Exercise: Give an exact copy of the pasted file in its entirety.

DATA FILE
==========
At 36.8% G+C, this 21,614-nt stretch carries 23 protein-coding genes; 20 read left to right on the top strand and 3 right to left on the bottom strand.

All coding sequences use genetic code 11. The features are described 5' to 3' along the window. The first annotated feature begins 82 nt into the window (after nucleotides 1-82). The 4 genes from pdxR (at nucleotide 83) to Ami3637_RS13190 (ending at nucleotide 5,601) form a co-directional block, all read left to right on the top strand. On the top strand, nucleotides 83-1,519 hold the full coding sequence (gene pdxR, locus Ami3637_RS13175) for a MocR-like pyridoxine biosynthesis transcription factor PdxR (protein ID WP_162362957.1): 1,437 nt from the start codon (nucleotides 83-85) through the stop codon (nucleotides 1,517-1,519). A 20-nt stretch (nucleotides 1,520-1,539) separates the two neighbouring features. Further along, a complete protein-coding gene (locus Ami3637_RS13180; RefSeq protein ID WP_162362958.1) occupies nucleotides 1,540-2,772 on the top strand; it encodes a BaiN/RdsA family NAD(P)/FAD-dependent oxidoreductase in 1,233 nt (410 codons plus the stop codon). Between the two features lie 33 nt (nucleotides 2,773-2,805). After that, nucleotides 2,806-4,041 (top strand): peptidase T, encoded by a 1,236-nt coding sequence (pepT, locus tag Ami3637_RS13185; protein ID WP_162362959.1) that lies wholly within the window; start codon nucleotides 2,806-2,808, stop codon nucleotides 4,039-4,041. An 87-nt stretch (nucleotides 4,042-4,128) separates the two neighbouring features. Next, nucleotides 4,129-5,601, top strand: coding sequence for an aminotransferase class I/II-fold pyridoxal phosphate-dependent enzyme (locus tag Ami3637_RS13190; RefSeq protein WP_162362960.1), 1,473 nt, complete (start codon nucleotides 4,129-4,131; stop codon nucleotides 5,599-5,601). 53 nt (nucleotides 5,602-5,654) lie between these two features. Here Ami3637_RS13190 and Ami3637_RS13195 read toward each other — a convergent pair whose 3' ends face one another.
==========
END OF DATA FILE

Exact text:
At 36.8% G+C, this 21,614-nt stretch carries 23 protein-coding genes; 20 read left to right on the top strand and 3 right to left on the bottom strand.

All coding sequences use genetic code 11. The features are described 5' to 3' along the window. The first annotated feature begins 82 nt into the window (after nucleotides 1-82). The 4 genes from pdxR (at nucleotide 83) to Ami3637_RS13190 (ending at nucleotide 5,601) form a co-directional block, all read left to right on the top strand. On the top strand, nucleotides 83-1,519 hold the full coding sequence (gene pdxR, locus Ami3637_RS13175) for a MocR-like pyridoxine biosynthesis transcription factor PdxR (protein ID WP_162362957.1): 1,437 nt from the start codon (nucleotides 83-85) through the stop codon (nucleotides 1,517-1,519). A 20-nt stretch (nucleotides 1,520-1,539) separates the two neighbouring features. Further along, a complete protein-coding gene (locus Ami3637_RS13180; RefSeq protein ID WP_162362958.1) occupies nucleotides 1,540-2,772 on the top strand; it encodes a BaiN/RdsA family NAD(P)/FAD-dependent oxidoreductase in 1,233 nt (410 codons plus the stop codon). Between the two features lie 33 nt (nucleotides 2,773-2,805). After that, nucleotides 2,806-4,041 (top strand): peptidase T, encoded by a 1,236-nt coding sequence (pepT, locus tag Ami3637_RS13185; protein ID WP_162362959.1) that lies wholly within the window; start codon nucleotides 2,806-2,808, stop codon nucleotides 4,039-4,041. An 87-nt stretch (nucleotides 4,042-4,128) separates the two neighbouring features. Next, nucleotides 4,129-5,601, top strand: coding sequence for an aminotransferase class I/II-fold pyridoxal phosphate-dependent enzyme (locus tag Ami3637_RS13190; RefSeq protein WP_162362960.1), 1,473 nt, complete (start codon nucleotides 4,129-4,131; stop codon nucleotides 5,599-5,601). 53 nt (nucleotides 5,602-5,654) lie between these two features. Here Ami3637_RS13190 and Ami3637_RS13195 read toward each other — a convergent pair whose 3' ends face one another.